Signs for Lost Children


By Sarah Moss

cover image of Signs for Lost Children

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In Victorian Cornwall, a doctor risks her marriage to fight for female asylum patients: “One of the most memorable heroines of recent fiction ” (The Times, London).
Shortlisted for the Wellcome Book Prize for Historical Fiction
Ally Moberley, a recently qualified doctor, never expected to marry until she met architect Tom Cavendish. But only weeks into their marriage, Tom sets out for Japan, leaving Ally as she begins work at the Truro Asylum in Cornwall.
Horrified by the brutal attitudes of male doctors and nurses toward their female patients, Ally plunges into the institutional politics of women’s mental health at a time when madness is only just being imagined as treatable. She has to contend with a longstanding tradition of permanently institutionalizing women who are deemed difficult, all the while fighting to be taken seriously in a profession dominated by men.
Meanwhile, Tom is overseeing the building of lighthouses, and has a commission from a wealthy collector to bring back embroideries and woodwork. As he travels Japan in search of these enchanting objects, he begins to question the value of the life he left in England. As Ally becomes increasingly absorbed in the moral importance of her work, and Tom pursues his interests on the other side of the world, they will return to each other as different people.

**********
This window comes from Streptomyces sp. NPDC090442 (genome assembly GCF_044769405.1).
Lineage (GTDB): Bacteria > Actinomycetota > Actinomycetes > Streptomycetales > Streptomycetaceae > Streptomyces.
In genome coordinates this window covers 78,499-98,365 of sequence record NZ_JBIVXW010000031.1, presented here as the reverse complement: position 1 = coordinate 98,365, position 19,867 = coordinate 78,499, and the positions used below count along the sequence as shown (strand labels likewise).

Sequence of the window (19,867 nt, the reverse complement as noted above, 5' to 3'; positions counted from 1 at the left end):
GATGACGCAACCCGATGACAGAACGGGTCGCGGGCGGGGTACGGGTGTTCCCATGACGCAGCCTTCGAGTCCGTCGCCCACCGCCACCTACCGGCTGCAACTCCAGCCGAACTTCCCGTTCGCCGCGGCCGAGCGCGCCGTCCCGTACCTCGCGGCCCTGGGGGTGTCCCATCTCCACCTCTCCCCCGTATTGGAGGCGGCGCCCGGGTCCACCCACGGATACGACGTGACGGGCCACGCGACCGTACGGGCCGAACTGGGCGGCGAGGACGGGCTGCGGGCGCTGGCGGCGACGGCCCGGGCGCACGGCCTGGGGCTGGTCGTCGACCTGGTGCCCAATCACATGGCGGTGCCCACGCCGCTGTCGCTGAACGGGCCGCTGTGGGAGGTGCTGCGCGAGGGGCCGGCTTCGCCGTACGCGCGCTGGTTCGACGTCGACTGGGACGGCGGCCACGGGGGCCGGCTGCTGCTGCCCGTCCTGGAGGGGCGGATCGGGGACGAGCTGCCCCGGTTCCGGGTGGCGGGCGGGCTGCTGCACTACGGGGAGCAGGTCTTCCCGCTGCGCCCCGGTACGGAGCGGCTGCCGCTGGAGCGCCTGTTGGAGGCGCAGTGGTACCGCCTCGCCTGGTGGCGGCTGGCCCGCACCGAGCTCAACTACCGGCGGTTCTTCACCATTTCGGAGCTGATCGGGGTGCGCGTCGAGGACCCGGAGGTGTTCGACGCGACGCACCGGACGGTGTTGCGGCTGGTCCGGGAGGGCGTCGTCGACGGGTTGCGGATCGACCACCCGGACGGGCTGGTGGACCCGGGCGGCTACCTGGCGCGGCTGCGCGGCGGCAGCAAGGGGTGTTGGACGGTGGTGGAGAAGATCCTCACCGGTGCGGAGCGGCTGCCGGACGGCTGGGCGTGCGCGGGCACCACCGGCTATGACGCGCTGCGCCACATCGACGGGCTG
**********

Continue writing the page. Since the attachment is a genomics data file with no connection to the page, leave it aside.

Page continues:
From the blustery coast of Western England to the landscape of Japan, Signs for Lost Children offers a “fine exploration of marriage and the complex minds of ‘lost children’—that is, all of us” (The New York Times Book Review).
“Compelling . . . A quietly devastating portrait of the way identity crumbles when you’ve nothing, or no one, to pin it to.” —The Guardian
Signs for Lost Children